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Comment: Re:What's so American (Score 1) 525

Took this to Twitter the other night and Phil Kerpen and some of his friends really got in to it with me. https://twitter.com/mgcarley/s... (https://twitter.com/mgcarley/status/504773718250229760)

Not that they were able to actually have a rational argument - it was more FUD and name-calling than anything else. And of course they brought up Obamacare because, that has everything to do with this topic.

For those interested, the tweets between @kerpen, @ElBuehn, @BillyGribben, and @SetonMotley are from August 27 at https://twitter.com/mgcarley/w...

Comment: Re:Monopolistic thuggish behavior (Score 1) 335

India is far from a "Randian paradise" yet has all those features - to the point where sometimes I think India is even more capitalistic than the US (and I'm not from either country).

They call it "baksheesh" - I used to resist paying baksheesh A LOT but now (and it wasn't until after I came to the US that I realized) I kind of see it as a cross between a token of appreciation (like a tip, which in the US is acceptable in certain situations) and a bribe (being that it's not just limited to restaurants).

And in a weird and twisted way it sort of works, although the quality of anything isn't very high - case in point being potable water - but to combat that, I can just buy a big 30-something litre (10 gallons or so) of drinking water for about $1.

BUT, probably the reason for the system actually "functioning" is not because you have to "tip" for every little thing, but because the amounts are so small (a few hundred rupees or maybe $5 tops - affordable even for the Indian middle-class) - unlike the US where you'd probably be looking at something like a hundred dollars for each thing (so, not so affordable even for the US middle-class).

Of course, it's not just limited to public entities - paying an extra $3-5 (equivalent) directly to the installer will get your phone service connected tomorrow instead of next month, so keeping in mind that India's middle class income is around US$10k these days (about 30% up in the 6-ish years I've been involved with that country), so to get a realistic comparison, a worker in the US accepting a "tip" for faster service or whatever could only be in the vicinity of about $15-25.

Comment: Re:Monopolistic thuggish behavior (Score 1) 335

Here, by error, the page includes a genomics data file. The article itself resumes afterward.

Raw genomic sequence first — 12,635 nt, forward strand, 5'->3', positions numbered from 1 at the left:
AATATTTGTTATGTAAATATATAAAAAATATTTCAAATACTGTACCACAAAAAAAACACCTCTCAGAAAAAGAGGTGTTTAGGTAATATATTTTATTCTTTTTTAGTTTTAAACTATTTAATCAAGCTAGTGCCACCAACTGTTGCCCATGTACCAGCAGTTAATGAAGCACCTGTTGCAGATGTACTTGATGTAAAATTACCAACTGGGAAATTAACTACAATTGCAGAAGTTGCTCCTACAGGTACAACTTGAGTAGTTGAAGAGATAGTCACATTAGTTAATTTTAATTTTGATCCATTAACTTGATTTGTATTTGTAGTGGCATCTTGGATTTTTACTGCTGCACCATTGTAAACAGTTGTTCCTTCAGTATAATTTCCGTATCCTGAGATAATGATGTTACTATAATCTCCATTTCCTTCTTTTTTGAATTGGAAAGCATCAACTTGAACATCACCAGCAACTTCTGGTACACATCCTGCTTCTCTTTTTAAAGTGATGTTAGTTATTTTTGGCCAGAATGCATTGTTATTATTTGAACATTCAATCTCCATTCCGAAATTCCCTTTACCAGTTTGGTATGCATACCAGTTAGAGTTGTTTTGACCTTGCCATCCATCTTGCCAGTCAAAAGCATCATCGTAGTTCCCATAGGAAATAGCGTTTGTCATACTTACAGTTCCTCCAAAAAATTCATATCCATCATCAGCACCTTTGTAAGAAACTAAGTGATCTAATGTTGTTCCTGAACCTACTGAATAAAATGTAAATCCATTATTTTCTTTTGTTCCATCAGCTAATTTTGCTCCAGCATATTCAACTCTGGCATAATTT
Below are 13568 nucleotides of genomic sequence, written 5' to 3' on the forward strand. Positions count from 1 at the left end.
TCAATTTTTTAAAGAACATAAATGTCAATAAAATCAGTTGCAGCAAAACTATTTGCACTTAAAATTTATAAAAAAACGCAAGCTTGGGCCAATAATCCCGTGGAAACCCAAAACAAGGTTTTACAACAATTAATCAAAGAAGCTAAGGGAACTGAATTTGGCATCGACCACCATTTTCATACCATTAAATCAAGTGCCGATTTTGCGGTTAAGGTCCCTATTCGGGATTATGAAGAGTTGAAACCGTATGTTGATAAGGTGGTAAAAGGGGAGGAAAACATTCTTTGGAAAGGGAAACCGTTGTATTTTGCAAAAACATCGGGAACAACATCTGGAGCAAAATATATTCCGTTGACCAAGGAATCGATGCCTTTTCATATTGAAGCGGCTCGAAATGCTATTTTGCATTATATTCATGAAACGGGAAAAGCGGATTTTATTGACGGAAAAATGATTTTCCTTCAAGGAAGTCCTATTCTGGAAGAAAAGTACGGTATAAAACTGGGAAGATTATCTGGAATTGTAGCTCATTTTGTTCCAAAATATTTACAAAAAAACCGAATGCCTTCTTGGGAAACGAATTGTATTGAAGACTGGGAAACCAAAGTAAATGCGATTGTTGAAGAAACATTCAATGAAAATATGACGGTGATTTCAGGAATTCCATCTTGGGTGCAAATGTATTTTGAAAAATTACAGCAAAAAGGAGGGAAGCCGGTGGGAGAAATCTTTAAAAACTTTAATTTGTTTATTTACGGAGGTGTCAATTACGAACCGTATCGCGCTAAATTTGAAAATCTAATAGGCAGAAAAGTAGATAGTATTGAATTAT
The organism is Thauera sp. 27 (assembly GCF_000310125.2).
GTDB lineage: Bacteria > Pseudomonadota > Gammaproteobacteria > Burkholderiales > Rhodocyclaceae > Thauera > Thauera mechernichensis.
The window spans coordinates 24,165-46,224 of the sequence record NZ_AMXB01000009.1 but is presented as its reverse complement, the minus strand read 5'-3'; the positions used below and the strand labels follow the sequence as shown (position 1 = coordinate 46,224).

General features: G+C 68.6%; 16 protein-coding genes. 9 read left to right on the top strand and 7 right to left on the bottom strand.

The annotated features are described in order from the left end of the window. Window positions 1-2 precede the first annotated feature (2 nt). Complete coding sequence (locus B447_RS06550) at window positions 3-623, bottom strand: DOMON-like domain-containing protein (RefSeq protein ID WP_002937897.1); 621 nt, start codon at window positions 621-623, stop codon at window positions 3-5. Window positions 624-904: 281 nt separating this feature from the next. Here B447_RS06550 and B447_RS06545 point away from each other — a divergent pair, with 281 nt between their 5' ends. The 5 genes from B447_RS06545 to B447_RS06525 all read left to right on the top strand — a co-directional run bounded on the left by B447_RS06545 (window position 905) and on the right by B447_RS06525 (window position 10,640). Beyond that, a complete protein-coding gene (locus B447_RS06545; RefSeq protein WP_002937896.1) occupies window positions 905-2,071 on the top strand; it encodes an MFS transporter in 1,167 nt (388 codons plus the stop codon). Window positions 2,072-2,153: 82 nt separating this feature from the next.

They really don't. I've yet to see a single franchise agreement that says "sole" or "exclusive".

The problem is that the companies (or municipalities, or both) find *other* ways to stymie the deployment of alternatives (high pole connection fees, stalling permits, lawsuits galore -- just to name a few).

One public works director even told me to go wireless.

Comment: Re:Monopolistic thuggish behavior (Score 1) 335

Careful... I got called a communist and a "useful idiot" (whatever the fuck that's supposed to mean) by some nutjobs (including Phil Kerpen and his friends) on Twitter the other night for suggesting something akin to this (and supporting Net Neutrality/Title II).

They (well, mostly Phil) couldn't present a rational argument or identify the specific clauses they (he) disagree(s) with so they all just went full-retard and resorted to name calling. Of course, being a nerd, I've dealt with far worse in my lifetime so I couldn't help but chuckle.

Comment: Because they can? (Score 1) 181

by mgcarley (#47726153) Attached to: Netflix CEO On Net Neutrality: Large ISPs Are the Problem

You pretty much answered your own question in the summary.

That is the position the large ISPs are taking (on the surface, anyway): we have the only lines the customer can use because we "own" that area, they can't switch, it's us or nothing.

The way I look at it, however is that if I were to peer directly with Netflix and/or host a Netflix cache (even at my own expense in the data center), prospective subscribers (the ones who care, who are also most likely the ones will pay the most) are going to subscribe to my ISP over my competition because we can use it as a selling point: "Hey, your Netflix will never buffer and it will come through at HD quality" - and if we added the bonus that "Hey, Netflix traffic won't count towards your cap" (if a cap is imposed) the customer is going to think the service is the bees knees... then word of mouth happens.